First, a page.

Tista' taqra bil- Malti.
46% of respondents stated that they were very dissatisfied or fairly dissatisfied with the way democracy works in Malta. This emerged from a newly Eurobarometer survey which was published on Friday.
The fieldwork was conducted between 14 and 28 November 2019. A total of 501 face-to-face interviews were conducted with respondents residing in Malta, aged 15 years and over. The report covers a number of topics, namely perceptions on respondents’ own personal situation, Malta and its economic situation, and the European Union; the objectives of the European Green Deal; opinions on immigration; trust in institutions; media and sources of work.
This means that the fieldwork was carried out when the country plunged into a political crisis following some progress in the murder investigation of Daphne Caruana Galizia which led to the resignation of Konrad Mizzi and Keith Schembri from their posts and saw disgraced former Prime Minister Joseph Muscat announcing that he would step down as Prime Minister. Yorgen Fenech, who was the owner of Dubai-based secret company 17 Black was also arrested and arraigned over the murder.
From its key findings, in this wave of the Eurobarometer it was found that the respondents in Malta have remained positive about a range of issues, even if there was a noticeable worsening in perceptions and attitudes, especially regarding local matters and their own personal situation. Respondents have expressed lower level of satisfaction regarding aspects such as the employment situation, the economy and the way democracy works in Malta. The survey shows that the level of trust in Maltese institutions has decreased.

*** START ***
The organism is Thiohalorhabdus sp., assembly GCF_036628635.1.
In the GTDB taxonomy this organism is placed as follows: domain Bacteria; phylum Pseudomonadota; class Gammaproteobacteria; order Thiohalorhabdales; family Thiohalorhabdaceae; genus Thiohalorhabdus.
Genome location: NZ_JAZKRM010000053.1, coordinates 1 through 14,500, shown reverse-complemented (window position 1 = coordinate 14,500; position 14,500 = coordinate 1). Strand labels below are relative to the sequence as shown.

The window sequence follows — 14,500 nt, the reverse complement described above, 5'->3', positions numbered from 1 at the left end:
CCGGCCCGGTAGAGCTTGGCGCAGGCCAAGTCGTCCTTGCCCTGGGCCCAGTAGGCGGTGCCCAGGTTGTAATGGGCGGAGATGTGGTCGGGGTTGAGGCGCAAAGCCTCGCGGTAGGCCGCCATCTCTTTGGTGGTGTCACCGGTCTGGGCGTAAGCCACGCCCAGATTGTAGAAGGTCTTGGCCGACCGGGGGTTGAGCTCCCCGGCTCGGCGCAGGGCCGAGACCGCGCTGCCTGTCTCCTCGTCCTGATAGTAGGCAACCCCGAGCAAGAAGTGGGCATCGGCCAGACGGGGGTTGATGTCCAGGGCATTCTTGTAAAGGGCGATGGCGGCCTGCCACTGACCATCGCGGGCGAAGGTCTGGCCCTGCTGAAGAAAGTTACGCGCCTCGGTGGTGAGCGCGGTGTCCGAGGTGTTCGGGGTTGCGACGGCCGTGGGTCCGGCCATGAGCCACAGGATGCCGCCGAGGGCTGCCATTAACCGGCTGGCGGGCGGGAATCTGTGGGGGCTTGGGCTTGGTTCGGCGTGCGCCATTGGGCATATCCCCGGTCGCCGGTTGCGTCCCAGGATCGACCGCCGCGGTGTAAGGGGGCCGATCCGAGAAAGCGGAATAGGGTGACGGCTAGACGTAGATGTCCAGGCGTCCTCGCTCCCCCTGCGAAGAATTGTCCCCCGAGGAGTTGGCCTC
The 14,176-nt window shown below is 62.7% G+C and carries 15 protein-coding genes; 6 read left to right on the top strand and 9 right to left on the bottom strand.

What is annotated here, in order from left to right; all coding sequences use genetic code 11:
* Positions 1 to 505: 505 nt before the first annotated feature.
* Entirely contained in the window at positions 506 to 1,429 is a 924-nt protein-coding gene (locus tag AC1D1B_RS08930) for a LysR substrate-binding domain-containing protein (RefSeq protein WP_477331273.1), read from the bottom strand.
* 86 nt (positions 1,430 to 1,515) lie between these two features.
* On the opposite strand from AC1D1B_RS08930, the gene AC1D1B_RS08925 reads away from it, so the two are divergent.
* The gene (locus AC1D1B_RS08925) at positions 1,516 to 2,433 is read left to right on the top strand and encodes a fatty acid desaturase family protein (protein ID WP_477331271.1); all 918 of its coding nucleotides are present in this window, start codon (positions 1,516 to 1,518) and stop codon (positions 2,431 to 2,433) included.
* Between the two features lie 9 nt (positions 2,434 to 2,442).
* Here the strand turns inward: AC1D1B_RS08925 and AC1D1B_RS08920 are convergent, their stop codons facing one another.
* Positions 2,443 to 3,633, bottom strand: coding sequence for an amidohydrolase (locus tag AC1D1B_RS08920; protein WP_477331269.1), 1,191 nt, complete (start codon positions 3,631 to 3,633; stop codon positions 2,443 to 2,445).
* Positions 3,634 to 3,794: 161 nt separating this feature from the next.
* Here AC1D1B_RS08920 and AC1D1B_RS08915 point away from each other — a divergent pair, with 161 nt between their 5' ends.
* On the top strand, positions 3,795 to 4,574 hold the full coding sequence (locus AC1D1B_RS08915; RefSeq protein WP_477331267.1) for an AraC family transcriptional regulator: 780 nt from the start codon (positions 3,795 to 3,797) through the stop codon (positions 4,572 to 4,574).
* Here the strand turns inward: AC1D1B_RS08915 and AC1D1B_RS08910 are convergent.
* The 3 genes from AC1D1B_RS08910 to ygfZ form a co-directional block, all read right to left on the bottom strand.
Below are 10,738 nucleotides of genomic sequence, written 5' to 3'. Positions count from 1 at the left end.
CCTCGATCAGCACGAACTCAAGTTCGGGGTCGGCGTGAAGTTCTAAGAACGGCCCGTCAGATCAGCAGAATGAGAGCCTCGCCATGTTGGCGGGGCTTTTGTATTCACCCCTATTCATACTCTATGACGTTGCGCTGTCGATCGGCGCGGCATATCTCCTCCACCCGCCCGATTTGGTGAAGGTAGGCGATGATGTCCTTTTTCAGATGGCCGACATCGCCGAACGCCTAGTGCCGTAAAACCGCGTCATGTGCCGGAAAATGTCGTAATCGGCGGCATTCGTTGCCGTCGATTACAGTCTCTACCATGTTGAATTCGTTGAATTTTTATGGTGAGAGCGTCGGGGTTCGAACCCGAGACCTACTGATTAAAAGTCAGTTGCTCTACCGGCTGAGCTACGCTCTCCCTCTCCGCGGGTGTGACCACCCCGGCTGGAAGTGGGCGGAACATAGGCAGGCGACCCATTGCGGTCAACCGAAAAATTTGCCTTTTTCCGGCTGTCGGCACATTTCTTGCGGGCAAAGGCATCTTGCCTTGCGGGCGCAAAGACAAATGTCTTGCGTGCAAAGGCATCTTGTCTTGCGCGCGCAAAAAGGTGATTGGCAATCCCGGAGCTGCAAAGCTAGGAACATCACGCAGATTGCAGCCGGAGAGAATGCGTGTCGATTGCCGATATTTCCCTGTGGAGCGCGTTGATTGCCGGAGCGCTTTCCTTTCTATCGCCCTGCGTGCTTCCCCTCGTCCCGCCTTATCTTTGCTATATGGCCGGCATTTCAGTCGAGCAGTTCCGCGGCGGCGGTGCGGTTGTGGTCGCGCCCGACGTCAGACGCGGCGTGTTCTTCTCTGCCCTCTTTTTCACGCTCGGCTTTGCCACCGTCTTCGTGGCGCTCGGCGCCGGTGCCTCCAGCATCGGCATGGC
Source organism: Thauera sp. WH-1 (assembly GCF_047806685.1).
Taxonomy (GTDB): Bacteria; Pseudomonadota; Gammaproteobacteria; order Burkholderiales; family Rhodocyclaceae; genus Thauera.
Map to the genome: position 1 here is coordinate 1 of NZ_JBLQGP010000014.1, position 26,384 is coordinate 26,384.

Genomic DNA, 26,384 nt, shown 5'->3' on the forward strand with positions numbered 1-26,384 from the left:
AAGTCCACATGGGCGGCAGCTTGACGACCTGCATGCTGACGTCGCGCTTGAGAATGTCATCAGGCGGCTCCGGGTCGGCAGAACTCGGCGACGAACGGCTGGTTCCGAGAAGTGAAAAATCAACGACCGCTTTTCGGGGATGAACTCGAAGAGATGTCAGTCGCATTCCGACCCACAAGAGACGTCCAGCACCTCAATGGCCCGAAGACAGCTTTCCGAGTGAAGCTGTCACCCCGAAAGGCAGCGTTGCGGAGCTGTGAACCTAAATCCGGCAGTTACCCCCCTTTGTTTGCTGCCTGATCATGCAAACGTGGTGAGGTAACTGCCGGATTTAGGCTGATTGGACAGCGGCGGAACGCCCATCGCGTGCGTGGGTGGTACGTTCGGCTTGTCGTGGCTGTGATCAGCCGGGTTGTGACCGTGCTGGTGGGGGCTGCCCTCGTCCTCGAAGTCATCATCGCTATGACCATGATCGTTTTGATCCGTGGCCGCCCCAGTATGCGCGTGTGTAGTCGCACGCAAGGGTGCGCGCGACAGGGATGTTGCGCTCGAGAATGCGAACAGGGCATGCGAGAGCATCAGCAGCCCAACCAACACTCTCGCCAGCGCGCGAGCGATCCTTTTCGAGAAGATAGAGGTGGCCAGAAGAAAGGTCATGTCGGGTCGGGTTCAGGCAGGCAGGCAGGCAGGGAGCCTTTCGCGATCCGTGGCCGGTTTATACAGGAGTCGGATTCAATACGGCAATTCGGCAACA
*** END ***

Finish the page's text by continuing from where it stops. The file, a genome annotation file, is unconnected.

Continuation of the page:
According to the Eurobarometer findings, the number of respondents who judge their country’s general situation positively dropped by 18% since September and by 29 points when compared to 2018.
Only 48% of respondents stated that they were very satisfied or fairly satisfied with the way democracy works in Malta. The highest level of dissatisfaction was registered among persons aged 18 to 24.
When comparing to the rest of the EU, 54% of the respondents said that they were satisfied with the way democracy works in their country.
29% of the respondents said that things in Malta are going in the wrong direction. 32% refrained from replying while 39% stated that things are going in the right direction.
48% of the respondents said that their voice counts while 46% stated a negative opinion in this regard.
More pro-EU than average
The latest Eurobarometer shows that the respondents were more pro-EU than average in a number of aspects. An increase in the level of trust in European institutions was also registered.
An increase in the level of concern among respondents for the environment and climate change was also recorded.